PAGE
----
Originally created 06/12/04

Large-caps, tech, health care may stand up best as rates rise

NEW YORK -- Interest rates are definitely on the way up, and hawkish remarks from Federal Reserve Chairman Alan Greenspan have some on Wall Street thinking they might keep climbing for some time.

If you're wondering how to protect your portfolio from the market declines usually associated with rising rates, you could take a hint from the past: Large and midcap companies have fared better than small caps, and growth seems to have an edge over value. Information technology and health care have been top performers, while telecom and utilities have fallen out of favor.

"It's logical that the sectors and companies that are heavily indebted would be hurt by rising rates, because the cost of their capital will go up," said Sandy Lincoln, chief executive of Wayne Hummer Asset Management.

Utilities, telecommunication business, and some large-cap value stocks, such as automotive companies, tend to make heavy use of the debt markets, Lincoln said. Rising borrowing costs combined with the slower growth associated with value stocks can seriously dent earnings. Smaller companies are also vulnerable, as they often rely on debt to push their businesses forward.

While it's not gospel, "history is a good guide," said Sam Stovall, chief investment strategist for U.S. equity research with Standard & Poor's.

There have been six periods since 1970 when the central bank tightened rates multiple times over a period of many months. On average, in the six months following the first rate hike, the Standard & Poor's 500 fell 5 percent, nine of the 10 sectors in the index posted declines and all but one of the 56 industries in existence for all six periods fell.

From a style standpoint, the growth group fell an average of 3 percent during the first six months of rate tightening, while value dropped 5 percent.

The hardest-hit sectors were interest rate sensitive financials, which tumbled an average 13 percent; industrials sank 12 percent; consumer discretionary stocks fell 11 percent; and utilities lost 10 percent.

Not surprisingly, health care, energy, consumer staples and materials - things that people use regardless of the economic climate - endured less daunting losses. But the only sector that saw an average gain was tech, thanks to a 6 percent overall advance in electronic instruments.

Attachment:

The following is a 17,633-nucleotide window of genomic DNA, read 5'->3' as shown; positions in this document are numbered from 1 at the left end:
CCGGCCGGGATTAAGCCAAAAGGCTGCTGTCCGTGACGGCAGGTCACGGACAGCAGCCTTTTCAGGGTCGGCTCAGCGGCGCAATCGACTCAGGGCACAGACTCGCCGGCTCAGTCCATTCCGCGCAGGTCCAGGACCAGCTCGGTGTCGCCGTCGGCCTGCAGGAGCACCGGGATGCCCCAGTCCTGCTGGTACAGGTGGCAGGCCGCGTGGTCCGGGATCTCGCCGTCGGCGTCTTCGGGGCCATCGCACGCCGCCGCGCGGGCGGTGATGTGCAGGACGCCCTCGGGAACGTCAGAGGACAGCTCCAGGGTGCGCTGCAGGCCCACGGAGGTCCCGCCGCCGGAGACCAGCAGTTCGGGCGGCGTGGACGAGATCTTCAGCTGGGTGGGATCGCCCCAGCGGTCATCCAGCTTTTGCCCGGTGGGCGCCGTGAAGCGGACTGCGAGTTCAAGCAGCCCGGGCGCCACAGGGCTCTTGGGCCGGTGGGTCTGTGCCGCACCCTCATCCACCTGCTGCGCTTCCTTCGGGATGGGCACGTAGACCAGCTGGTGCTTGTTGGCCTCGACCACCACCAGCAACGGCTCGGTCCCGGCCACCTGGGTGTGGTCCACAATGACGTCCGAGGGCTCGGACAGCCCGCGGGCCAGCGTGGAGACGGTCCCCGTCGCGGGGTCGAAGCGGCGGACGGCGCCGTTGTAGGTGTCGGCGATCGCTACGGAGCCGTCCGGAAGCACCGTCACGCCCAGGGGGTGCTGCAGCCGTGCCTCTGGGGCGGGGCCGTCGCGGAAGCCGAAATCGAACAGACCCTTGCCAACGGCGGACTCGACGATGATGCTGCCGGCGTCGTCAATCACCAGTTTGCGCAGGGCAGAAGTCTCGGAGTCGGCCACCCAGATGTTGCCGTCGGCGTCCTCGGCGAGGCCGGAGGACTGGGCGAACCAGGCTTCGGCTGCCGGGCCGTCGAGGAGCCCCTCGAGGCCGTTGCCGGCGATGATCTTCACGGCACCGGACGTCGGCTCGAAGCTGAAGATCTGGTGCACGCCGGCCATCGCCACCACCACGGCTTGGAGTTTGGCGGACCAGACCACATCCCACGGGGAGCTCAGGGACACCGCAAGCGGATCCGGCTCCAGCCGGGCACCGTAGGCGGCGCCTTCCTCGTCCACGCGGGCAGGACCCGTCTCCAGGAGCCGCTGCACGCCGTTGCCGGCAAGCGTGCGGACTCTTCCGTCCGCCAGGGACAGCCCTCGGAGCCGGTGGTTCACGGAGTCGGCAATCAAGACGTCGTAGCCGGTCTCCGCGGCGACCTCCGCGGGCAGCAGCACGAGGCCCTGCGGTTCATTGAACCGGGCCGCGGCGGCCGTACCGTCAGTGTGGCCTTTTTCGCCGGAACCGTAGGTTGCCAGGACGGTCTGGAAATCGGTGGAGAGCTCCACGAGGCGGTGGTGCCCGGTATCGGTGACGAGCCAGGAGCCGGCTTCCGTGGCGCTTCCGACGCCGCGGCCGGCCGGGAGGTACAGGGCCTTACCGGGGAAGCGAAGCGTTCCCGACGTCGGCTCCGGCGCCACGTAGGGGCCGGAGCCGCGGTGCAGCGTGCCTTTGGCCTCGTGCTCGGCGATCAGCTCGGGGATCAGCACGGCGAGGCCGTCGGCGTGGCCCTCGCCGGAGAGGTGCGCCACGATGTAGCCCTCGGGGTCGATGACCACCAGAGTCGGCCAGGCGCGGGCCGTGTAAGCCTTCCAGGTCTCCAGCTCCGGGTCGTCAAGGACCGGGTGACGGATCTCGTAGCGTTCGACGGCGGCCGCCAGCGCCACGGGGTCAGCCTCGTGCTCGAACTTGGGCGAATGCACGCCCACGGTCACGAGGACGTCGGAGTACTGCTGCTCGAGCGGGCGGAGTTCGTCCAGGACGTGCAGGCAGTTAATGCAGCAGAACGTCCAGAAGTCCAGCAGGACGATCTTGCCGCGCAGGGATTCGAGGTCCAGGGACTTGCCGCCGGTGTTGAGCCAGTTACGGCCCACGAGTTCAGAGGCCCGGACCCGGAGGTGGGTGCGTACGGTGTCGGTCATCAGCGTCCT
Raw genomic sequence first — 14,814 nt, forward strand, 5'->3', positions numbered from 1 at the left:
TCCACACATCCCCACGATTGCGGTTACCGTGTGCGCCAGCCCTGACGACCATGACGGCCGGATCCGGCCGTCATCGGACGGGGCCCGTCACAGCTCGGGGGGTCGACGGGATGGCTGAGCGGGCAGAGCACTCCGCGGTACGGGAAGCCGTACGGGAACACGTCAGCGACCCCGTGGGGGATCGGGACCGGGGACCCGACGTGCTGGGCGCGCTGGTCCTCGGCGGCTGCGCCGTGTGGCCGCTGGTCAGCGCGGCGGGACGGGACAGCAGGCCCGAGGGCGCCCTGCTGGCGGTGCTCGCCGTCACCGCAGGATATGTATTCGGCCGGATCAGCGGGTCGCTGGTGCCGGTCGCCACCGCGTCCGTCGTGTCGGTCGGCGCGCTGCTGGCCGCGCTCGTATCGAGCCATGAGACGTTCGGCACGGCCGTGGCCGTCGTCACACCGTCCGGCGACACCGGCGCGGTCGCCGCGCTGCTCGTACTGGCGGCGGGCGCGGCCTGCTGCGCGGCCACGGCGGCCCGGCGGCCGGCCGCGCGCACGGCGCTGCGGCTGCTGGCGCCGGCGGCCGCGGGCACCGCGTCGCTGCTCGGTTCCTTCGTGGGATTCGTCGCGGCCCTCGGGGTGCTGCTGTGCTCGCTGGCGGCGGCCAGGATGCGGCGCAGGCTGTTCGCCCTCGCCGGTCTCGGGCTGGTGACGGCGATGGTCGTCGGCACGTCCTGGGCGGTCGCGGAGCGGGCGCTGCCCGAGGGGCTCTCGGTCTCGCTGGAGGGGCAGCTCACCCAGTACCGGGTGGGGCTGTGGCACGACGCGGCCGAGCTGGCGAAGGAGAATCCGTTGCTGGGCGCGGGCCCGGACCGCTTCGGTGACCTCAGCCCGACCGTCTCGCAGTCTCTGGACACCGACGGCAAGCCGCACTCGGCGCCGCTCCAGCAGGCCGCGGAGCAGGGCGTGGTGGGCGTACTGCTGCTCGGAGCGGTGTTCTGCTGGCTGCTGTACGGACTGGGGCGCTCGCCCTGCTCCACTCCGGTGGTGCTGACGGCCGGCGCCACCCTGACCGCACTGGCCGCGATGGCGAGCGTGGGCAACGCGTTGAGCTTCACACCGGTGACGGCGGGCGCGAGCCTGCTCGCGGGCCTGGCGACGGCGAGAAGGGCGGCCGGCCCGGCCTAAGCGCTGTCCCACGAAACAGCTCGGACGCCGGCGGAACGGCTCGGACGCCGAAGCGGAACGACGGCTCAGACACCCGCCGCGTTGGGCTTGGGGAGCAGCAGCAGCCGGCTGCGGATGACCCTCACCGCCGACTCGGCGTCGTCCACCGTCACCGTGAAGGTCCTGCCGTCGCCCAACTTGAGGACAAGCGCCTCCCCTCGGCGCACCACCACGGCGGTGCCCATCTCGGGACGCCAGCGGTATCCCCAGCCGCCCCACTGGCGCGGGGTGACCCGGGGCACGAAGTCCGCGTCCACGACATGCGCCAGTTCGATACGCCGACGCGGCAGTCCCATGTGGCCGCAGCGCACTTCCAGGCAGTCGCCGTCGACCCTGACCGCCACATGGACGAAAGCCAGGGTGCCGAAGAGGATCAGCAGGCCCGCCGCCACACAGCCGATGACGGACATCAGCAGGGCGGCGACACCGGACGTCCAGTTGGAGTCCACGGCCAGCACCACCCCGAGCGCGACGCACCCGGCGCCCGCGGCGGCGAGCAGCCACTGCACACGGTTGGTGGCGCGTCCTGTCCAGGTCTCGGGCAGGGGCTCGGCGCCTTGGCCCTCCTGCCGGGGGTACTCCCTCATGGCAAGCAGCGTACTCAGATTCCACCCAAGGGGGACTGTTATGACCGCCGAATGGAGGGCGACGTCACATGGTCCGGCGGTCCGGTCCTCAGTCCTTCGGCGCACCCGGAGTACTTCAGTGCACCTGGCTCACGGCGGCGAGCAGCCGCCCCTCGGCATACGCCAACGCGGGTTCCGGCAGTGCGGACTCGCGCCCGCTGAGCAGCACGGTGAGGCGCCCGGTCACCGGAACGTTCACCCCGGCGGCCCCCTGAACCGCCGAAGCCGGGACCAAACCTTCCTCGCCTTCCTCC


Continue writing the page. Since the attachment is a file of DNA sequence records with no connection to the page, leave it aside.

It's probably dangerous to extrapolate too much from that, as the tech sector has changed vastly over the last three decades, growing from just three industry groups in 1970 to 15 today. But there's good reason to think tech stocks could do well in the current climate, as long as their valuations are not too stretched, Stovall said. For companies hoping to maintain high productivity levels, investing in technology is cheaper than hiring more workers.

Rising rates cause the equity markets to suffer in three ways. Higher interest rates increase borrowing costs, which are a drag on corporate profits. Investor enthusiasm for stocks declines as bonds become a more attractive substitute. And ultimately, stock values fall, because rate hikes force the market to discount future earnings and cash flow.

If you assume the current economic trends will continue - stronger jobs growth, gradually rising inflation and flattening worker productivity - it's reasonable to expect a series of rate increases over the next 12 to 24 months. The market expects the tightening to begin after the Fed's June 29-30 meeting, with a quarter to a half percentage point rise.

Economists with S&P think the Fed will raise the federal funds rate - the interest that banks charge each other - by a total of 3 percentage points over the next 24 months. That would lift it off its current 45-year-low to 4 percent by the first quarter of 2006. The idea is to put the brakes on the rapidly expanding economy, and stay a step ahead of inflation.

While most analysts are confident that Greenspan and his fellow policy makers know what they're doing, periods of rising rates can be confusing, particularly for smaller investors. How you handle it depends on your tolerance for risk.

Aggressive investors who are willing to weather share price declines might want to bet on economically sensitive stocks, knowing they're likely to continue to slide. Those who are more risk-averse should gravitate toward defensive areas, such as energy, consumer staples and healthcare. But keep in mind, even these stocks are likely to stagger as rates go up.

"Don't panic when your stock prices start to fall ... even if you have invested in defensive areas of the market," Stovall said. "The advantage of defensive sectors is that they tend to fall less than the overall market during periods of rising rates, not that they'll post advances."

The Dow Jones industrials ended the week up 167.28, or 1.6 percent, finishing at 10,410.10. The S&P 500 index added 13.97, or 1.2 percent, to close at 1,136.47.

The Nasdaq gained 21.25, or 1.1 percent, during the week, closing Friday at 1,999.87.

The Russell 2000 index, which tracks smaller company stocks, closed the week 1.37, or 0.2 percent, higher, at 569.12.

The Wilshire 5000 Total Market Index, which tracks more than 5,000 U.S.-based companies, ended the week at 11,045.95, up 109.63 from the previous week. A year ago, the index was at 9,552.55.


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